The Zone Series : The Creative Zone
The Creative Zone
By Tom Evans
While the live performer has the advantage of that adrenalin rush to push them to new heights, for the most part, the creative performer works off line on their art, their music or their words.
The motivation for writing that book or composing that new song can prove elusive. Artists all too often find their creative juices run dry. An external deadline, or perhaps an author’s advance, can provide an incentive but it can also be a curse.
When we are in flow however, it’s almost like we have been taken over by an external force and we are just an agent and co-collaborator in the creative process. Time takes on an ethereal quality and whatever we produce can be near perfect first time around.
It may becoming clear that the boundaries between the zones is not hard or even fixed. Creatives need to be masters of the Time Zones. Any artist should be superbly creative about hopping around the zones, including some Danger Zones. Entrepreneurs and performers need to be comfortable in the Creative Zone. All of them will want to get their audience and customers into the Happy Zone — and to keep them there. As a self-serving example, the very writing of this book requires me to enter the mind set of people in each of these zones.
The key to managing creative process is to recognise that there is not one zone but several. Anyone involved with a creative task has to work through a number of steps to ensure their work gets finished. If they are in the wrong mode at the wrong time, their work can end up on a slush pile of their own making. Any half-written manuscript or part completed canvas is a sign that the creative process has hit a road block. Indeed before even embarking on a piece of work, we need to have the entrepreneurial vision to be able to see it through and the persistence of a live performer to make it happen. Again this indicates how zones cross-fertilise each other.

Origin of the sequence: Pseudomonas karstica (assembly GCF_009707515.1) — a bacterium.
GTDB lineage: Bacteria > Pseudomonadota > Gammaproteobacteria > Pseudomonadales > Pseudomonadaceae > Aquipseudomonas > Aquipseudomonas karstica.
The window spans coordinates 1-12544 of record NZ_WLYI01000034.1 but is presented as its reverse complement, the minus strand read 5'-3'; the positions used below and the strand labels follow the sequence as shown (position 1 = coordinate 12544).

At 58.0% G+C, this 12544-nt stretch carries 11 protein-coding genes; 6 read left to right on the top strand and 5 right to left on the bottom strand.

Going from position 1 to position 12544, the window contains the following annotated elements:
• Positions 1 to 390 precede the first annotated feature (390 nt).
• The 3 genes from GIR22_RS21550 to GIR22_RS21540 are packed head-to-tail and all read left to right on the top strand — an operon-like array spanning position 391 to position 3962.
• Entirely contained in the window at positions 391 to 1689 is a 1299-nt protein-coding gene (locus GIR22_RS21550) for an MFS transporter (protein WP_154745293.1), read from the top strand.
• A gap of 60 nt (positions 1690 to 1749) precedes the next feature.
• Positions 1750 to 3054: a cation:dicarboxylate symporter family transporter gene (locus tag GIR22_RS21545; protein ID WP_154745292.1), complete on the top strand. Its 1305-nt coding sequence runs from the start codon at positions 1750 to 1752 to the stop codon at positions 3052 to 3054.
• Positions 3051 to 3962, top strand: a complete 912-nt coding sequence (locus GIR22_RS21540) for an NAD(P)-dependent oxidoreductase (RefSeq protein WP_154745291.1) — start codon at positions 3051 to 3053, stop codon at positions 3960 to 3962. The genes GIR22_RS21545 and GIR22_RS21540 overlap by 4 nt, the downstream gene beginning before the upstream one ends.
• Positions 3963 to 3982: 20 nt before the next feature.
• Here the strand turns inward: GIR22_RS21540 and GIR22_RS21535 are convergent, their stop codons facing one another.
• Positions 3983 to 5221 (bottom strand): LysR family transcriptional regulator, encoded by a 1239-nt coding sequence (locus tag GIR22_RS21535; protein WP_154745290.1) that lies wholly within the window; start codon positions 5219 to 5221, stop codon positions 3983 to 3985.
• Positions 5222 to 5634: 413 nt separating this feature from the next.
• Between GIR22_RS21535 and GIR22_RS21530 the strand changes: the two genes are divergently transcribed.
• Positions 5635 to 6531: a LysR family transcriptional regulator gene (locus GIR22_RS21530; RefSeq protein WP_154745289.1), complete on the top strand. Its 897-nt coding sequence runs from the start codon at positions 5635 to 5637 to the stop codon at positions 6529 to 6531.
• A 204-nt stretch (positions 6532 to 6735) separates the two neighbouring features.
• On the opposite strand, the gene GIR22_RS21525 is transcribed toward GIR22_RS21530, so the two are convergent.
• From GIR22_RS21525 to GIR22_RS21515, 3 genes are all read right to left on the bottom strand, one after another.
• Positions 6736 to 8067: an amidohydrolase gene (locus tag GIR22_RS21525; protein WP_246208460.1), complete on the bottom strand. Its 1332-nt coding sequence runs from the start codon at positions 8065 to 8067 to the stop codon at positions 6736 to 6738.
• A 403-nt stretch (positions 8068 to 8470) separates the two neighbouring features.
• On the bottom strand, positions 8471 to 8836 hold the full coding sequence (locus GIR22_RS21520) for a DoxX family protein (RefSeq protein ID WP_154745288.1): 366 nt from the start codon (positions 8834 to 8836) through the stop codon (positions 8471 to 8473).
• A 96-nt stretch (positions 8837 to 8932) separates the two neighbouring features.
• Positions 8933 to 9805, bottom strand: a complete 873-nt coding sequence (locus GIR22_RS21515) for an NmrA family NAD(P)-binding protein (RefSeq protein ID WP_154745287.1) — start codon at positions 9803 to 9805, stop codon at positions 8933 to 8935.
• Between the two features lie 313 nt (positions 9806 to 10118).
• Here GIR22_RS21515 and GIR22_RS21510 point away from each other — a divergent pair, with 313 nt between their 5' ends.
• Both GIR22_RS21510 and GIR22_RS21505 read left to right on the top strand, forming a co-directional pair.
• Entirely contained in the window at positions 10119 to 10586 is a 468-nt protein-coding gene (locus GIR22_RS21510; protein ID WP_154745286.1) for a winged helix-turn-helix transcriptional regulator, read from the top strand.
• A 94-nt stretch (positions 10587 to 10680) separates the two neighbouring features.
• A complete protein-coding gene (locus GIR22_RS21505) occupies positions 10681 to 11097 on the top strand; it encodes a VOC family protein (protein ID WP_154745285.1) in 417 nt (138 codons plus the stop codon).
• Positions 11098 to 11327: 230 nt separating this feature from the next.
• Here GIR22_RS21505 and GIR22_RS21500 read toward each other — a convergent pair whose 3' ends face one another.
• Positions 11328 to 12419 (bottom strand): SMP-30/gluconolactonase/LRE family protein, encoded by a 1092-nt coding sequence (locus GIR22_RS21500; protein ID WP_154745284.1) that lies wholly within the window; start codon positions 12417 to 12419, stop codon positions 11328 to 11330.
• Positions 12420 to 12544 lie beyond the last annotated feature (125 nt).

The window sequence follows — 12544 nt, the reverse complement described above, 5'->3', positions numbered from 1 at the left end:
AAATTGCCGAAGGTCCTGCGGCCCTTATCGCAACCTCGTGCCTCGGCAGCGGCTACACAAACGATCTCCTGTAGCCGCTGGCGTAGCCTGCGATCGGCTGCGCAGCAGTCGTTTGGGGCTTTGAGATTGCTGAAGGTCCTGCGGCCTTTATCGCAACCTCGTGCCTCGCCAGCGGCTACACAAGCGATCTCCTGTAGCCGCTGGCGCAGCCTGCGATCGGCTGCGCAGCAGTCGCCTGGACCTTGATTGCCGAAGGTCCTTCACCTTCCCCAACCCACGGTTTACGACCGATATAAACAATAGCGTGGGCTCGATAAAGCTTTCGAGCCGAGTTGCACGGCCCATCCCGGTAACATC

Creativity is something that tends to ooze from the pores of an artist when in the zone. The creative process doesn’t stop with the production of the work but also in its promotion.
What is well known is that, like any muscle, if we don’t use an aspect of our neurology, it atrophies. I know from experience that the best way for an author to promote their first book is to write book two. The best way to promote book two is to write book three … and so on. At the same time you grow your portfolio, you also grow in experience.
There is another benefit from living and breathing in the Creative Zone. You tend to meet, and hang out with, others of a similarly creative persuasion. This has the great benefit of making it not so much of a lonely and solitary place to be. •
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Renaissance Man and Imagineer Tom Evans is the author of four books and counting about creativity. More »